Commissioners hear opposition to solar projects at public hearings

Editor: Shannon Cottongame

May 18, 2023

The Hill County Commissioners Court approved reinvestment zones for three solar projects at a meeting held Tuesday, May 9, but the votes were not unanimous after the court heard from landowners who oppose the projects.

Designating land in a project area as a reinvestment zone is a step that must be taken before the county can consider entering into a tax abatement agreement with a company. The court’s action Tuesday did not finalize any abatement agreements, which will be considered at a later meeting.

Reinvestment zones that were the subject of the public hearings included the Ash Creek Solar project involving about 2,800 acres near Penelope, the Gransolar Texas Ten project including 526 acres southeast of Hubbard and the Midpoint Solar project on about 648 acres located between Blum and Covington.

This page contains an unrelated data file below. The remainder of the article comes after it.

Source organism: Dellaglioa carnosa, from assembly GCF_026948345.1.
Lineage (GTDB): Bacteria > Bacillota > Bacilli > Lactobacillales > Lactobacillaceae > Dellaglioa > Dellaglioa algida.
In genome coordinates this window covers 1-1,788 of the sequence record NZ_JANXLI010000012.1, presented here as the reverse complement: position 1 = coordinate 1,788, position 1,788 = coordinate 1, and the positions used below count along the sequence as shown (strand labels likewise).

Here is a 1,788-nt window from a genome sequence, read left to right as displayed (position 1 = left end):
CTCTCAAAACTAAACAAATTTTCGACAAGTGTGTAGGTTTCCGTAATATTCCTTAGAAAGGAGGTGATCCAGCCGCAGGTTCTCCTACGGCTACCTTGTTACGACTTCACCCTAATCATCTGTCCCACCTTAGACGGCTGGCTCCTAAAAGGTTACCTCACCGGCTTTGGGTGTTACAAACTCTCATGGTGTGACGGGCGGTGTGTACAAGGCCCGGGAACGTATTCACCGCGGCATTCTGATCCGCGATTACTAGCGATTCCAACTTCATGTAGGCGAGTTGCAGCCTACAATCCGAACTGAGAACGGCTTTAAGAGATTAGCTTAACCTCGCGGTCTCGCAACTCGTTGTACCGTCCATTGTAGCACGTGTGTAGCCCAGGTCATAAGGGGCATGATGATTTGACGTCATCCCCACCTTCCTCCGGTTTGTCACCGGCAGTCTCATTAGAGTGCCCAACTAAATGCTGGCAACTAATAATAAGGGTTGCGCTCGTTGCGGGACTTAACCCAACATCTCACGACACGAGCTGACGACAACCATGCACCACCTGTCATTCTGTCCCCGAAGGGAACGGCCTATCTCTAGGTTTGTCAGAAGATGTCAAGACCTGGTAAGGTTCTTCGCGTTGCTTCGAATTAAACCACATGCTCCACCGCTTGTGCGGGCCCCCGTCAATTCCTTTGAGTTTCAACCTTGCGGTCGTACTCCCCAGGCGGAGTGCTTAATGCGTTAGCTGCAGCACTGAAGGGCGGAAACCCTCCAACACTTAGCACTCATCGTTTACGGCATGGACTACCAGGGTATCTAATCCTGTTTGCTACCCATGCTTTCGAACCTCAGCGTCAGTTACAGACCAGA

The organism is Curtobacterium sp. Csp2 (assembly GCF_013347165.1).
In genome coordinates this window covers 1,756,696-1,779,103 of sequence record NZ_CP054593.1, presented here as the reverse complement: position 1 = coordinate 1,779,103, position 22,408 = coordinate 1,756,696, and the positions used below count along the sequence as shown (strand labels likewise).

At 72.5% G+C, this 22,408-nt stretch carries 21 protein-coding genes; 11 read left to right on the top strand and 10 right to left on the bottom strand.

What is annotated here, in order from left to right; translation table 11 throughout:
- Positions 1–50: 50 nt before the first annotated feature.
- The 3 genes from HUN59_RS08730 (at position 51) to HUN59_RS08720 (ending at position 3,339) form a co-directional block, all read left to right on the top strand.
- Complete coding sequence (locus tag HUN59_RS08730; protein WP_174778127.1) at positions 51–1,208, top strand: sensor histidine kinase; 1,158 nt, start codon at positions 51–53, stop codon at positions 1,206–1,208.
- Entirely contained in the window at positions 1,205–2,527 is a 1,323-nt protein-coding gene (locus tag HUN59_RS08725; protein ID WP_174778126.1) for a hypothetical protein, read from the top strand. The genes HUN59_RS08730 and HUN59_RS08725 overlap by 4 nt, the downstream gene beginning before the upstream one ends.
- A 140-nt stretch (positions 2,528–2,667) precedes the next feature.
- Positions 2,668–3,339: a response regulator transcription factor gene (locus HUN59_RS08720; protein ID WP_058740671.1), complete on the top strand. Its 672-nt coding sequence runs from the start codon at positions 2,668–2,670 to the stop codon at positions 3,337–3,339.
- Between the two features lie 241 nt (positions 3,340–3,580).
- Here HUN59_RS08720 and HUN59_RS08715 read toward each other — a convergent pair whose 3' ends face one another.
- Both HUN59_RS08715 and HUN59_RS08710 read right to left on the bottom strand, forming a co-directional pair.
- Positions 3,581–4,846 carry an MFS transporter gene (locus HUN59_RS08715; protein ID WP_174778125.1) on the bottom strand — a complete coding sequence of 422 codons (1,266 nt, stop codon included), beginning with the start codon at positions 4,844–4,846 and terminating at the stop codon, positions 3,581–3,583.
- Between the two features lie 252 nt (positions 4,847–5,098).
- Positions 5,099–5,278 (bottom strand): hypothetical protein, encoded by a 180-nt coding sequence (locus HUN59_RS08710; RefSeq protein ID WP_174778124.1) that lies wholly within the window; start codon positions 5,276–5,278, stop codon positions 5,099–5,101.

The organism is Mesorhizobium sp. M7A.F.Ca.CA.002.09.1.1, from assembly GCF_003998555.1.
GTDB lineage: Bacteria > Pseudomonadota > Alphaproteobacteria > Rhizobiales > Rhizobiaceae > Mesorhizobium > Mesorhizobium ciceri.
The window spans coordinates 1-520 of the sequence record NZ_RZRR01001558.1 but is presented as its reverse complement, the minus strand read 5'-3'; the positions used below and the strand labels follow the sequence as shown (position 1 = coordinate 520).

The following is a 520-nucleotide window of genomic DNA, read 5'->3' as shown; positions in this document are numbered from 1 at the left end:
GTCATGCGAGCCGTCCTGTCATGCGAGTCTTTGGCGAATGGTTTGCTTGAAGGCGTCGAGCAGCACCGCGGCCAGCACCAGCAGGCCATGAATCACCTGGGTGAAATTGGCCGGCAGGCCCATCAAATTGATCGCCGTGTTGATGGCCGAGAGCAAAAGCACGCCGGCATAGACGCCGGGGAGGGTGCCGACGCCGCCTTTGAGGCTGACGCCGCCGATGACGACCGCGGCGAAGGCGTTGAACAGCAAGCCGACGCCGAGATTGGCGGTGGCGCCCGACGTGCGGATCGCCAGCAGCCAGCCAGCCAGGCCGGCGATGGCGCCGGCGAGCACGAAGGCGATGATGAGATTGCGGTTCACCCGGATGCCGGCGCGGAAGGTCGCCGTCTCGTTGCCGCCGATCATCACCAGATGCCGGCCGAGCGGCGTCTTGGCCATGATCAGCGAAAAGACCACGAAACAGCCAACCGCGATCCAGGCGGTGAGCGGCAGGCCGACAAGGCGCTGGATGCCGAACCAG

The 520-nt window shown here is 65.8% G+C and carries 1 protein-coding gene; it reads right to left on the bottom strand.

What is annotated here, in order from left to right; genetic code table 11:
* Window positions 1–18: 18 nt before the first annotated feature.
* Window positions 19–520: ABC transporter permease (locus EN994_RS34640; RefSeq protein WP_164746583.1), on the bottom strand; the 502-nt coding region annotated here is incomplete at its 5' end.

Ash Creek Solar obtained a Chapter 313 agreement with Penelope Independent School District (ISD) for its proposed project, which involves a capital investment of about $477 million in the county. This particular project drew a crowd to the meeting, with several speakers encouraging the court to avoid moving forward with a tax abatement.

A representative from Ash Creek Solar addressed the court and attendees during the public hearing and said that he had represented several projects and pointed out some of the benefits. With 2023 appraisal notices out, he said that Sun Valley Solar is now on the tax rolls for $250 million, BT Files Solar is included at $150 million and Hubbard Wind is listed at $140 million. “That’s more than half a billion created by three projects,” he said. “This project would double that number to over a billion.”

He said that Hill County has reduced its tax rate by 15% during the same time period, and the projects are responsible for moving some of the tax burden from individuals to industry.